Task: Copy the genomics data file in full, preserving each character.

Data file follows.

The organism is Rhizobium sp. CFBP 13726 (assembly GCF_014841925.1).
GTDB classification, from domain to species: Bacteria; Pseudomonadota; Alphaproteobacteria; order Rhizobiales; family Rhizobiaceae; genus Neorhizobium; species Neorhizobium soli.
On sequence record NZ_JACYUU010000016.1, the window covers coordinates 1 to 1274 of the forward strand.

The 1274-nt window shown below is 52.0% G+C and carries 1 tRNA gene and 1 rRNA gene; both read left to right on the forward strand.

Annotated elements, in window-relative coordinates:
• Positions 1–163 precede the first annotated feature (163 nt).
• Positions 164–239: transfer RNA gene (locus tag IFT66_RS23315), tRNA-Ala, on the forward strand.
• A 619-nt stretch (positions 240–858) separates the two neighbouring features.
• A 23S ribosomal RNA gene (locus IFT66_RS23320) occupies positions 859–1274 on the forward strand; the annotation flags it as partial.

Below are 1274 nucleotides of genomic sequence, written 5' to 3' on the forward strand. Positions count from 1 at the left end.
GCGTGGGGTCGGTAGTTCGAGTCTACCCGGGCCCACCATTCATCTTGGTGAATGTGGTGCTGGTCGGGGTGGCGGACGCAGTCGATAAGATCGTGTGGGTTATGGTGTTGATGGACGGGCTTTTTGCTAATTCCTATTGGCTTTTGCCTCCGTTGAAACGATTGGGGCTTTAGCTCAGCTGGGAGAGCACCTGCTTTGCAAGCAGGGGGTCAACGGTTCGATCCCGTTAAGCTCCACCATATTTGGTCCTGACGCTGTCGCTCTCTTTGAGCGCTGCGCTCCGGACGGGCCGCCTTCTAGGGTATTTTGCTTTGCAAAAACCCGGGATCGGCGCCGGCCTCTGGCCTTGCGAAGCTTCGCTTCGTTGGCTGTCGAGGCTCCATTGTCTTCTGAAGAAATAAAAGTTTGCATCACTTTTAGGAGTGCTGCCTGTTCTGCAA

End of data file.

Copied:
The organism is Rhizobium sp. CFBP 13726 (assembly GCF_014841925.1).
GTDB classification, from domain to species: Bacteria; Pseudomonadota; Alphaproteobacteria; order Rhizobiales; family Rhizobiaceae; genus Neorhizobium; species Neorhizobium soli.
On sequence record NZ_JACYUU010000016.1, the window covers coordinates 1 to 1274 of the forward strand.

The 1274-nt window shown below is 52.0% G+C and carries 1 tRNA gene and 1 rRNA gene; both read left to right on the forward strand.

Annotated elements, in window-relative coordinates:
• Positions 1–163 precede the first annotated feature (163 nt).
• Positions 164–239: transfer RNA gene (locus tag IFT66_RS23315), tRNA-Ala, on the forward strand.
• A 619-nt stretch (positions 240–858) separates the two neighbouring features.
• A 23S ribosomal RNA gene (locus IFT66_RS23320) occupies positions 859–1274 on the forward strand; the annotation flags it as partial.

Below are 1274 nucleotides of genomic sequence, written 5' to 3' on the forward strand. Positions count from 1 at the left end.
GCGTGGGGTCGGTAGTTCGAGTCTACCCGGGCCCACCATTCATCTTGGTGAATGTGGTGCTGGTCGGGGTGGCGGACGCAGTCGATAAGATCGTGTGGGTTATGGTGTTGATGGACGGGCTTTTTGCTAATTCCTATTGGCTTTTGCCTCCGTTGAAACGATTGGGGCTTTAGCTCAGCTGGGAGAGCACCTGCTTTGCAAGCAGGGGGTCAACGGTTCGATCCCGTTAAGCTCCACCATATTTGGTCCTGACGCTGTCGCTCTCTTTGAGCGCTGCGCTCCGGACGGGCCGCCTTCTAGGGTATTTTGCTTTGCAAAAACCCGGGATCGGCGCCGGCCTCTGGCCTTGCGAAGCTTCGCTTCGTTGGCTGTCGAGGCTCCATTGTCTTCTGAAGAAATAAAAGTTTGCATCACTTTTAGGAGTGCTGCCTGTTCTGCAA